How are bone fractures diagnosed?

Following the patient interview, a comprehensive physical examination is conducted by a specialist in trauma surgery / sports traumatology. At this point, regular investigation of blood flow, motor function and sensitivity to rule out compartment syndrome is extremely important.

Reliable fracture signs include a grinding sound at the fracture site (crepitus - bone rubbing), abnormal mobility and displacement of the fracture fragments. The presence of the latter can be detected by axial malposition, bone fragments penetrating the wound, gaps or levels on palpating the bone.

On imaging, the fracture can then be clearly identified. X-ray, CT , MRI ( particularly in pregnant women) and, in particular cases, sonography and scintigraphy are used.

Orthopedic surgeons or trauma surgeons classify bone fractures into open or closed fractures (soft tissue intact), and also according to the number of fragments, the location of the fracture, and extent (complete or incomplete).

How to treat a bone fracture?

The fracture can be managed either conservatively or surgically.

Conservative treatment is mostly used for closed fractures with a few fragments that are not displaced. In most cases, it is possible to immobilize the affected bone with bandages or a cast.

It is always important to reduce the displaced bone segments to ensure optimal bone healing without the formation of bone scars (callus).

The trauma surgeon will perform the surgery in cases of complicated fractures, instability, joint involvement, and severely displaced fracture pieces. The reduction takes place under visual control. Afterwards the bone fragments are fixed by plates, screws or wires (osteosynthesis).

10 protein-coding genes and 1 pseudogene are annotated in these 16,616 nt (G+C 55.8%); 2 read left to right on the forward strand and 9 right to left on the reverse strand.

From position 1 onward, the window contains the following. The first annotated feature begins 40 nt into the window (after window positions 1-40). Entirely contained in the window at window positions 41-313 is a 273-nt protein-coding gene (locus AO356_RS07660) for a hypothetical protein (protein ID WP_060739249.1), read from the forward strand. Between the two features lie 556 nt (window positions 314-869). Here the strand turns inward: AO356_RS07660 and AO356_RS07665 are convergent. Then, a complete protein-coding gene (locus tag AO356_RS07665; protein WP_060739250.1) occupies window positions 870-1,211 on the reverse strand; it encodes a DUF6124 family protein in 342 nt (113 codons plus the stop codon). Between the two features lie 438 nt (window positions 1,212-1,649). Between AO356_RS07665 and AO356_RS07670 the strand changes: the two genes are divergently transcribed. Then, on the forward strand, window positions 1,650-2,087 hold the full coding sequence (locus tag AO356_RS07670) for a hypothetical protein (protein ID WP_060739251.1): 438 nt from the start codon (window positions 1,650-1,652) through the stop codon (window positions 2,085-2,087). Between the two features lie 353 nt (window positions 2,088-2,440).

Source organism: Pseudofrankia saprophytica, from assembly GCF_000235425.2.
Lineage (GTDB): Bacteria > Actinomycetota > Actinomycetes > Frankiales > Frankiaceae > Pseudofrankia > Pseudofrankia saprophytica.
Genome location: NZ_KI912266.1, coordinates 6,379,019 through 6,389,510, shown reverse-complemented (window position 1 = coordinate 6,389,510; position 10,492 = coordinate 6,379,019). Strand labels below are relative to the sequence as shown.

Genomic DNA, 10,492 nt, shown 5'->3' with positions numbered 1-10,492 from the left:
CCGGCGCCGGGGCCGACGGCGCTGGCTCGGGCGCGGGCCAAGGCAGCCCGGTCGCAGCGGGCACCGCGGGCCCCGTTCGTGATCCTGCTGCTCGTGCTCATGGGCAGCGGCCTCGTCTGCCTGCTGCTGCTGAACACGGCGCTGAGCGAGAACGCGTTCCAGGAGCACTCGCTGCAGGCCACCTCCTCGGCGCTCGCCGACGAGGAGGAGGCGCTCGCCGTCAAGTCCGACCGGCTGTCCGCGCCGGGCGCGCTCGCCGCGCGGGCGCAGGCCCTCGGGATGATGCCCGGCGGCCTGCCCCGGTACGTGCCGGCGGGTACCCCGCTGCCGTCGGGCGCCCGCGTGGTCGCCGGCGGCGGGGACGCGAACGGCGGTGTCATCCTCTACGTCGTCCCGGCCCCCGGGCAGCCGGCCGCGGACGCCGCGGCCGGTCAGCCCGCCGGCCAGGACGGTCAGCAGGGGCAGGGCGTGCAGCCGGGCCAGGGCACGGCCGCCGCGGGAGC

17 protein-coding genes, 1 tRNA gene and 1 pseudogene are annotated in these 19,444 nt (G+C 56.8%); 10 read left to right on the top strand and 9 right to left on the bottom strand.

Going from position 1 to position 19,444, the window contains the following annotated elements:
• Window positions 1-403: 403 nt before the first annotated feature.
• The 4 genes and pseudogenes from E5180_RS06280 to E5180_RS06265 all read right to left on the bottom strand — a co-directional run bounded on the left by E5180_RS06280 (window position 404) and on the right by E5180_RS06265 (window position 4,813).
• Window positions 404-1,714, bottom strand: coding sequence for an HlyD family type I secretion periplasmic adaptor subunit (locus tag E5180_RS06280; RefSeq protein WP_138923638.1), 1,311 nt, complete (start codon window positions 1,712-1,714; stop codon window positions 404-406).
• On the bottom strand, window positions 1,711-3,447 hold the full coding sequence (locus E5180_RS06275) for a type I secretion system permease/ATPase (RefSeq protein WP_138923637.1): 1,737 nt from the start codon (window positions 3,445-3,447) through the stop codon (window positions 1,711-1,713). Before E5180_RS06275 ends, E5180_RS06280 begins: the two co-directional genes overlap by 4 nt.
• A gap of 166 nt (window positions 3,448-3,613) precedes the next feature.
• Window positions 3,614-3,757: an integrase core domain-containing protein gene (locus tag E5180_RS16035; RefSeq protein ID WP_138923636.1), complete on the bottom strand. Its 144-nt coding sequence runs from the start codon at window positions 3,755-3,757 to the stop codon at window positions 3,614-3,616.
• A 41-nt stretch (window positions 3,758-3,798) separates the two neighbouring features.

What is the prognosis and the clinical course of a bone fracture?

Apart from the complications mentioned above, poor fusion of two bone fragments can result in a so-called pseudarthrosis. This forms a kind of joint where there was not supposed to be one.

In any case, the reduction of the bone fragments is important, as only this enables the restoration of a pain-free and physiological movement. For this purpose, the adjacent bones surfaces must be aligned as soon as possible to prevent the defective healing of a bone gap in the form of an excessive bone scar (callus formation).

Early on it is important to begin with mild physiotherapy to prevent muscle atrophy or shortening of the tendons. For larger fractures, follow-up treatment is also recommended.

If you should have further questions about the therapy of bone fractures, please feel free to reach out to your specialist in orthopedics / trauma surgery.


  • Winker, Karl-Heinrich (2011): Facharzt Orthopädie Unfallchirurgie. Munich: Urban & Fischer.
  • Grifka, Joachim (2011): Orthopädie und Unfallchirurgie. Für Praxis, Klinik und Facharztprüfung ; mit 155 Tabellen. Berlin [u.a.]: Springer.